Yes. Research states that individuals with down’s syndrome show many vulnerabilities and are exposed to high levels of stressors that can lead to an increased risk of depression.
Apart from general risk factors for depression, several risk factors exist that are specific to people with down’s syndrome, such as smaller hippocampal volumes, certain changes in neurotransmitter systems, deficits in language and working memory, attachment behaviours, and frequently occurring somatic disorders. Protective factors reduce their vulnerability to depression.
According to the Down’s Syndrome Association, people who have learning disability are about 2.5 times more likely to have a mental health condition. However, only about 1 in 10 of such people receive any treatment for it.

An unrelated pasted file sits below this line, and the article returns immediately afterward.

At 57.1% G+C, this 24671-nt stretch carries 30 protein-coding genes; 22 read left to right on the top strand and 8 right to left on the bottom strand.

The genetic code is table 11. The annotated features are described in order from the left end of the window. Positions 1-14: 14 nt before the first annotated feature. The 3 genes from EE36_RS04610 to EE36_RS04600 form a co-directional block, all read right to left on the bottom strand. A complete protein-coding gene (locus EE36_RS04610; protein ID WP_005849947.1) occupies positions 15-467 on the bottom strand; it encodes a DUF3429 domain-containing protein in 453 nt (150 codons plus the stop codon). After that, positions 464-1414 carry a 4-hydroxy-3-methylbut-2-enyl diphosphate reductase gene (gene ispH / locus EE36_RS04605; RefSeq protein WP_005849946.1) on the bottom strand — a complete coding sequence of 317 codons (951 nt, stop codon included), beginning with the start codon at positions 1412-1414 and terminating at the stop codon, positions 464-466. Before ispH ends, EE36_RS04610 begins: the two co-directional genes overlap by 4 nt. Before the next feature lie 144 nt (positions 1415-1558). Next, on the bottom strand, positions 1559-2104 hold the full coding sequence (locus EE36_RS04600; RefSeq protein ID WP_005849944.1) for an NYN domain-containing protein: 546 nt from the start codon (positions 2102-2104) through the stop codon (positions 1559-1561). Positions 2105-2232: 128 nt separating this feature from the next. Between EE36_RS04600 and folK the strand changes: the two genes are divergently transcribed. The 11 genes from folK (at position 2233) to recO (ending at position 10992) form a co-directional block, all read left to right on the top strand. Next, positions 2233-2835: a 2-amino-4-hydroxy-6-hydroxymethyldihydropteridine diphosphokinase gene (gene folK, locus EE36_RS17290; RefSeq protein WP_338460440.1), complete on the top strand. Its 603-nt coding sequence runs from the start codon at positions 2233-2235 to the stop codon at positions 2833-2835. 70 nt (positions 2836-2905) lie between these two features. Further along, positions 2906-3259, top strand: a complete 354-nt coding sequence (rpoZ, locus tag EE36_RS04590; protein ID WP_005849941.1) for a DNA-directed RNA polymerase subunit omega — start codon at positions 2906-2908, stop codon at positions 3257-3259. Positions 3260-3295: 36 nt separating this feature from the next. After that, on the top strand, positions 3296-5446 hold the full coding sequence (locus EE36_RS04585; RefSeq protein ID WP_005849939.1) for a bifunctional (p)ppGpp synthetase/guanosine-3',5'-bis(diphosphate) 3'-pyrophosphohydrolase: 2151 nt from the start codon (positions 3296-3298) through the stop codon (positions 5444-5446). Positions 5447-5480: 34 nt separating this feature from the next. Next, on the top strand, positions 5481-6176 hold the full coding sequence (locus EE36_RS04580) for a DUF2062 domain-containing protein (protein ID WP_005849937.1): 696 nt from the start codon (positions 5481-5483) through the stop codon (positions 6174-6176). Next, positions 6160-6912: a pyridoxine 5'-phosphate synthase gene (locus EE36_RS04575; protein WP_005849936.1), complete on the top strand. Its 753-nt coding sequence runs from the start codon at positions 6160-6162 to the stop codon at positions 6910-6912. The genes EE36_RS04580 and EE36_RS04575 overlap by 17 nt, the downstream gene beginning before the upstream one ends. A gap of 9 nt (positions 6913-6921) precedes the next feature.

The diagnosis of depression in down’s syndrome is primarily based on the characteristics that can be observed as self-reporting cannot be reliable for people with the condition. Therefore, the use of modified diagnostic criteria is advised. It is very important to have witness reports that can be relied upon from the people close to the person concerned who can observe them objectively and describe their behavioural changes.
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